An Effective Discipline Plan• The 3 most importantstudent behaviors toteach on the first days ofschool are:– Discipline– Procedures– Routines“If you do not have a plan, you are planningto fail.”
Class RulesAbide by the RulePositive Consequences:REWARDSBreak the RuleNegative Consequences:PENALTIESYour Discipline Plan
The Rules About Rules• “The function of a rule is to prevent orencourage behavior by clearly stating studentexpectations.”General Rules:Respect others.Be polite and helpful.Specific Rules:Be in class on time.Keep your hands, feet,and objects to yourself.What are the advantages anddisadvantages to both?
Creating Your Class Rules• Only have 3 to 5 rules• State rules positively.• Make the rules easy for you and your students toremember.• Be able to enforce the rules consistently.• Remember:– Rules deal with behavior, not procedures.
Rewards• “The best reward is the satisfaction of a jobwell done.”• Some examples include:» Praise» A note home (Good NewsCards)» Student of the day, week, ormonth» Tangible rewards» Work posted» Certificates of Honor» Coupons
Penalties• Time out• Demerit or fine• Detention• Assignment to write waysto correct problem• Being last to leave• Loss of reward• Exclusion of classparticipation
Enlist Parent Support• Be sure to send a copy of your discipline planhome to parents the first day of school.• Make positive parent contact before you need theirassistance with a problem.• Contact parents as soon as you see a change in theirchild’s behavior patterns.• Parents can be one of your biggest allies inmanaging the student’s behavior.
Procedures and Routines• “The number one problem in the classroom is notdiscipline; it is the lack of procedures androutines.”• “A procedure is simply a method or process forhow things are to be done in a classroom.”• Procedures answer the question, “What do I dowhen…?”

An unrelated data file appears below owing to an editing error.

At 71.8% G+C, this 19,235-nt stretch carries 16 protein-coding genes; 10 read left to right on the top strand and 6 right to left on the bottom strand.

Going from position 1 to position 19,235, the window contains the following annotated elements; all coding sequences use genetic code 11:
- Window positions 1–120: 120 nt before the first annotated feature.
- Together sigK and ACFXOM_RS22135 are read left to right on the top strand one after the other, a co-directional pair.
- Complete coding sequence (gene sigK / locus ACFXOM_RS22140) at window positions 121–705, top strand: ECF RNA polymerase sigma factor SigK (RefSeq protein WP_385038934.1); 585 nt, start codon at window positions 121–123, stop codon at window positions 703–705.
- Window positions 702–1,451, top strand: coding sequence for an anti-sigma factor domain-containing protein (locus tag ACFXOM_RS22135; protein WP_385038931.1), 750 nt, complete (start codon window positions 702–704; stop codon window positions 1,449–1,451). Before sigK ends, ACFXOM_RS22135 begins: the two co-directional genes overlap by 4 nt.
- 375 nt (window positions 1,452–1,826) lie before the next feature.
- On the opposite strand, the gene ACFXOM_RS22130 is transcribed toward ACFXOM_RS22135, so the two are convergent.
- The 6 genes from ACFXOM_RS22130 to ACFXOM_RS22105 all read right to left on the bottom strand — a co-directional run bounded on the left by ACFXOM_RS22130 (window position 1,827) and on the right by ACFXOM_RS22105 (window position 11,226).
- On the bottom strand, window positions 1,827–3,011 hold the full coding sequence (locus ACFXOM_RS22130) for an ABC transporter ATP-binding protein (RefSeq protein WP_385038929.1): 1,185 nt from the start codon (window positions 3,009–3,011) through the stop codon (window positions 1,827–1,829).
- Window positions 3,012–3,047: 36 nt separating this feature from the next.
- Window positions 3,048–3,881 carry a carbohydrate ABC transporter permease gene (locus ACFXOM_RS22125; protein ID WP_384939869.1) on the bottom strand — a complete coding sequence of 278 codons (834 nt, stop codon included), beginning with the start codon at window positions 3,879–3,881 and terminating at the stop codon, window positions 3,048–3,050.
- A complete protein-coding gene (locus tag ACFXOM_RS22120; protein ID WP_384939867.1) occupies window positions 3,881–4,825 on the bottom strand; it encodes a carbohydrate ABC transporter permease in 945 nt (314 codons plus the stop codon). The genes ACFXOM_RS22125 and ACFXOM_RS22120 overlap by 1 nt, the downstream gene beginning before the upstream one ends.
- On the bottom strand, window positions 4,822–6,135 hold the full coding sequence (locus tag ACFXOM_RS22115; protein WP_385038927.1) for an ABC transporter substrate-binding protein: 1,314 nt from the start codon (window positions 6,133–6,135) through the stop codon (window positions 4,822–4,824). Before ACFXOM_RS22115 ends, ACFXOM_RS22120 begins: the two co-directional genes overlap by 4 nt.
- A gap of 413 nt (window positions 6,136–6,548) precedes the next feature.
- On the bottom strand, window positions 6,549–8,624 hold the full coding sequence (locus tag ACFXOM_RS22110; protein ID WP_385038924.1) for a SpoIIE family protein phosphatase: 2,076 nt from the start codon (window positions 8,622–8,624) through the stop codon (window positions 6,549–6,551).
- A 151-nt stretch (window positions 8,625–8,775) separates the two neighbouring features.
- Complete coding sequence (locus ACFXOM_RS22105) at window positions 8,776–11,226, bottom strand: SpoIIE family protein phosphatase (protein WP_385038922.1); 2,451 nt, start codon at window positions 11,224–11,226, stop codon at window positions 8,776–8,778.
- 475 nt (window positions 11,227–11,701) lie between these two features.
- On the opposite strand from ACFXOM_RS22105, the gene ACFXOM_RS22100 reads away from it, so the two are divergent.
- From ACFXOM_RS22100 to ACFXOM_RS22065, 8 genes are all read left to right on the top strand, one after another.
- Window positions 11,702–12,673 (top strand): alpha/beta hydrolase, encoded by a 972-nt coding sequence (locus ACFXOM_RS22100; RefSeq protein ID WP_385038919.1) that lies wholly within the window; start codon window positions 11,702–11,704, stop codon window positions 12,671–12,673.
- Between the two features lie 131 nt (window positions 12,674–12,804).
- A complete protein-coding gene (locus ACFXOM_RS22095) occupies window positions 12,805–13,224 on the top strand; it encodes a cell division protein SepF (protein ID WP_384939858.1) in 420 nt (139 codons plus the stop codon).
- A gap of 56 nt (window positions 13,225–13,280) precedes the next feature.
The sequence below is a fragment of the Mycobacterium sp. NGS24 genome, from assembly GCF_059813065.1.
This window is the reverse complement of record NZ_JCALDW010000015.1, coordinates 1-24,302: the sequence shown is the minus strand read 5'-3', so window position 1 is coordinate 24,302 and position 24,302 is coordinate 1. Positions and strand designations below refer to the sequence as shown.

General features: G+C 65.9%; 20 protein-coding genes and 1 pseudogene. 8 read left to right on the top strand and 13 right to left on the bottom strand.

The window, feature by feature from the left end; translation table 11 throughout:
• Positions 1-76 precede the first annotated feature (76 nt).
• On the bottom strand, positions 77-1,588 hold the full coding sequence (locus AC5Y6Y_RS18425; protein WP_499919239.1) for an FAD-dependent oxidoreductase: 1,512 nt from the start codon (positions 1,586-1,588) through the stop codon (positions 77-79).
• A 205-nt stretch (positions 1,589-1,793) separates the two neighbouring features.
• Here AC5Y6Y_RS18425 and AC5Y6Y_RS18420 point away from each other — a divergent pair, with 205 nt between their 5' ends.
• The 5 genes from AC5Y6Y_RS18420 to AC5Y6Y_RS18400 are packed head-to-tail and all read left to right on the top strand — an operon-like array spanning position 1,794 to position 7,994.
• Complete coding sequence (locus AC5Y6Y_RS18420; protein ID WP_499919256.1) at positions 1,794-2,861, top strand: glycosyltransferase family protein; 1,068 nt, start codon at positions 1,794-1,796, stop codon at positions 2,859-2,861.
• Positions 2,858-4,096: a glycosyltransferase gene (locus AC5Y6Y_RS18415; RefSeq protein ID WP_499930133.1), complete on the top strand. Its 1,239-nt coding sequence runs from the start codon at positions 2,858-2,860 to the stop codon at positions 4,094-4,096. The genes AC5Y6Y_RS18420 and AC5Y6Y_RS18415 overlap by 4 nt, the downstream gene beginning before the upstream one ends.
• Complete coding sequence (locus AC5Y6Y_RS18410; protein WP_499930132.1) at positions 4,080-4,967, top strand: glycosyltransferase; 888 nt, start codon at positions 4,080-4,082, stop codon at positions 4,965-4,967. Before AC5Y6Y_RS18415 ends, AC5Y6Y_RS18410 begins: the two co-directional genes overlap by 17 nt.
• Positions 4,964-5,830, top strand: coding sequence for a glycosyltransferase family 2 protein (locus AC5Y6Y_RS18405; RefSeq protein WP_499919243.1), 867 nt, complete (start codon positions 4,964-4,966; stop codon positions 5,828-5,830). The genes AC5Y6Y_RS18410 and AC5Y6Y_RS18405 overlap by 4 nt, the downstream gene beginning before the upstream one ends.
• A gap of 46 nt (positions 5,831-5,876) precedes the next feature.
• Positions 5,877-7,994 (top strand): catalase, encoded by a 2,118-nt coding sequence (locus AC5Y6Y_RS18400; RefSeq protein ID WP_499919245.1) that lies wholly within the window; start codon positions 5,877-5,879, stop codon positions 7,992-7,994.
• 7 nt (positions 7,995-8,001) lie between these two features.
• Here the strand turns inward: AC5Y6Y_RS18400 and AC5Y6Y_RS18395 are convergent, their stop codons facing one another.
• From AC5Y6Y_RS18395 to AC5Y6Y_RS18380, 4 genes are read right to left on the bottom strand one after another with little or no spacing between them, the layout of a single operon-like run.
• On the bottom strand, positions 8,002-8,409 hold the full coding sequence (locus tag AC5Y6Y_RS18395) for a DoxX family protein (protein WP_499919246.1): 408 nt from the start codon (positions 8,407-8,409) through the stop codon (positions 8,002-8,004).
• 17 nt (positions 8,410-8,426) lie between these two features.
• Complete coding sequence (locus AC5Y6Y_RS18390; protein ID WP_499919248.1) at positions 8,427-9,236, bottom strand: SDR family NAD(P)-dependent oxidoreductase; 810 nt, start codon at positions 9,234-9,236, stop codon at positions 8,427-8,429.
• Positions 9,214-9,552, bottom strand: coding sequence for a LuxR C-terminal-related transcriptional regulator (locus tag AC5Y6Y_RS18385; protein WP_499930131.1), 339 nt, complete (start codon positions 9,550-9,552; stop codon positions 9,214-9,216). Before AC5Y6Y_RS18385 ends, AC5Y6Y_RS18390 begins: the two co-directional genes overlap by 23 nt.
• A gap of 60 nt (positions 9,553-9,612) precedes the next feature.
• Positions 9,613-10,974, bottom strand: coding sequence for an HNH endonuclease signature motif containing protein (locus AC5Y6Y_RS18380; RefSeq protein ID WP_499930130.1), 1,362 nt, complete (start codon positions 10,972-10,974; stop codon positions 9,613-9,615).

Classroom Procedures ThatMust Become Routine:1. Beginning of a period. Do students knowwhat to do?2. Quieting a class. Do students know howyou will quiet them down?3. Students seeking help. Do students knowhow to get your attention?4. Movement of students and papers. Dostudents know how to move about theroom and pass papers in?5. End of period. Do students know who orwhat will dismiss them at the end of theperiod?
Procedures to Consider• Entering the classroom• Getting to workimmediately• End of class dismissal• Participating in classdiscussions• Changing groups• Turning in papers• When you finish early• Asking a question• Responding to fire,severe weather, andtornado drills• Leaving the classroom• When visitors arrive• Keeping a notebook• Interruptions• Getting classroommaterials
You Must Teach Procedures!EXPLAINREHEARSEREINFORCE
4 Actions That Helped Me andWill Help You Too!• Maintain a professional relationship withstudents and fellow colleagues.• Be fair and consistent with studentsregardless of who they are.• Use class time wisely to avoidmisbehaviors.• Take an interest in students’ extracurricularactivities.